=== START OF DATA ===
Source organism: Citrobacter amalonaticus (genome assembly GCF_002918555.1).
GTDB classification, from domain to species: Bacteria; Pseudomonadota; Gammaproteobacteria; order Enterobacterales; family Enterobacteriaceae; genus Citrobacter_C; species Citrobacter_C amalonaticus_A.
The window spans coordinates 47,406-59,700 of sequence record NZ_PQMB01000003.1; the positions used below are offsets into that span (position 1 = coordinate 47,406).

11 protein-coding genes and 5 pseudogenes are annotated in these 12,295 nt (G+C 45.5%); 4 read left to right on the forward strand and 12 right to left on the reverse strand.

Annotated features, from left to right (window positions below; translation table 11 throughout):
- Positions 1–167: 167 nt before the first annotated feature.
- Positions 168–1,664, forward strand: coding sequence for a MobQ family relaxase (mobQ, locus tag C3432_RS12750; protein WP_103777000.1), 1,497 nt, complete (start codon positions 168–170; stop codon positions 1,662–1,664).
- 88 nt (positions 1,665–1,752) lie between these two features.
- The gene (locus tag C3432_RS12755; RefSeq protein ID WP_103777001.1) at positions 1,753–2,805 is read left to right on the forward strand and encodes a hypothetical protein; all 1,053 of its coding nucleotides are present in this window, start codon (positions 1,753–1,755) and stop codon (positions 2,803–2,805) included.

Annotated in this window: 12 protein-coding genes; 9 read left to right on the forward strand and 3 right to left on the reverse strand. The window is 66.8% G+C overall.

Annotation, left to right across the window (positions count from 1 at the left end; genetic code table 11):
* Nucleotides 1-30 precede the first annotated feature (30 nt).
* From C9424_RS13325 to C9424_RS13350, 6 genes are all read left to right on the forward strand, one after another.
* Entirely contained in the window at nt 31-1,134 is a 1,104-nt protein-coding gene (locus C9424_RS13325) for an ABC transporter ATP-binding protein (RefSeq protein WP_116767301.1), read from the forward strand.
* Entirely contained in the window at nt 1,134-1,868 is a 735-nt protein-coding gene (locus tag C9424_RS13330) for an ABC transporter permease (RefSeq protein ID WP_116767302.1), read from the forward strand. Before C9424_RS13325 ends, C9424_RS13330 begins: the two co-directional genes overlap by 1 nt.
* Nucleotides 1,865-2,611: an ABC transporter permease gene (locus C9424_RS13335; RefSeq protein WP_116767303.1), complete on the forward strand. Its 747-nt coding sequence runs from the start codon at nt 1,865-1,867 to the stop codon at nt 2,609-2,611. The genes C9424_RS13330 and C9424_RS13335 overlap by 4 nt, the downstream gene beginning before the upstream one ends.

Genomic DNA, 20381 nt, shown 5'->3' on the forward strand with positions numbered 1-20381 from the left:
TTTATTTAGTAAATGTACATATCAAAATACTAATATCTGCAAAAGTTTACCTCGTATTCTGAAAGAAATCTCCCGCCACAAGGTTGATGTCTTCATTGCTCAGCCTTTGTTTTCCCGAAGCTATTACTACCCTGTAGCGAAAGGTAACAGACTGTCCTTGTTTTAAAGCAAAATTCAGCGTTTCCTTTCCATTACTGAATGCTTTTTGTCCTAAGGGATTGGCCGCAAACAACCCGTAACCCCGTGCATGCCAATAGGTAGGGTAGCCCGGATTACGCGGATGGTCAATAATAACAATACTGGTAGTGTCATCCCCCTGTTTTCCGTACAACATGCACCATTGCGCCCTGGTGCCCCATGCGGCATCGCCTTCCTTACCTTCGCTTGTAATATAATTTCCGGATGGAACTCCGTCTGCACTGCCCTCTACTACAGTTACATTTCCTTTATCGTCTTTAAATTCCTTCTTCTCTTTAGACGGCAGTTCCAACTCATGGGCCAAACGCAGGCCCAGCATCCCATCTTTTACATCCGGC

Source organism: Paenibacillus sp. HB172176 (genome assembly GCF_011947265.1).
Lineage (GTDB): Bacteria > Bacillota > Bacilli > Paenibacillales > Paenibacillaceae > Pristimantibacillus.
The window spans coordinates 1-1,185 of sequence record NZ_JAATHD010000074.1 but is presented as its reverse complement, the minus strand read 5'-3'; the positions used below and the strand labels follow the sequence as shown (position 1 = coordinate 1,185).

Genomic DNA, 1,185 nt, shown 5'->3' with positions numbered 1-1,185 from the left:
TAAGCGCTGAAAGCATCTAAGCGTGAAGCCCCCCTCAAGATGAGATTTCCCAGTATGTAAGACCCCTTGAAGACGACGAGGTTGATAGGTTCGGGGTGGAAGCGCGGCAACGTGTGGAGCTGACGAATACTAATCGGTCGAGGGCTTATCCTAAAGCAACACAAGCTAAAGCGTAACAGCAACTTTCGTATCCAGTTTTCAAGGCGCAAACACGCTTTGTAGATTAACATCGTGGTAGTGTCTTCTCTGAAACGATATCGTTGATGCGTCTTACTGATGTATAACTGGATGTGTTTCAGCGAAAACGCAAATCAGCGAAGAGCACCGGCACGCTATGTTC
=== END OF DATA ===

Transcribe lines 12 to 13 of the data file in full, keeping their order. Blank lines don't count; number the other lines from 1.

* Nucleotides 1-30 precede the first annotated feature (30 nt).
* From C9424_RS13325 to C9424_RS13350, 6 genes are all read left to right on the forward strand, one after another.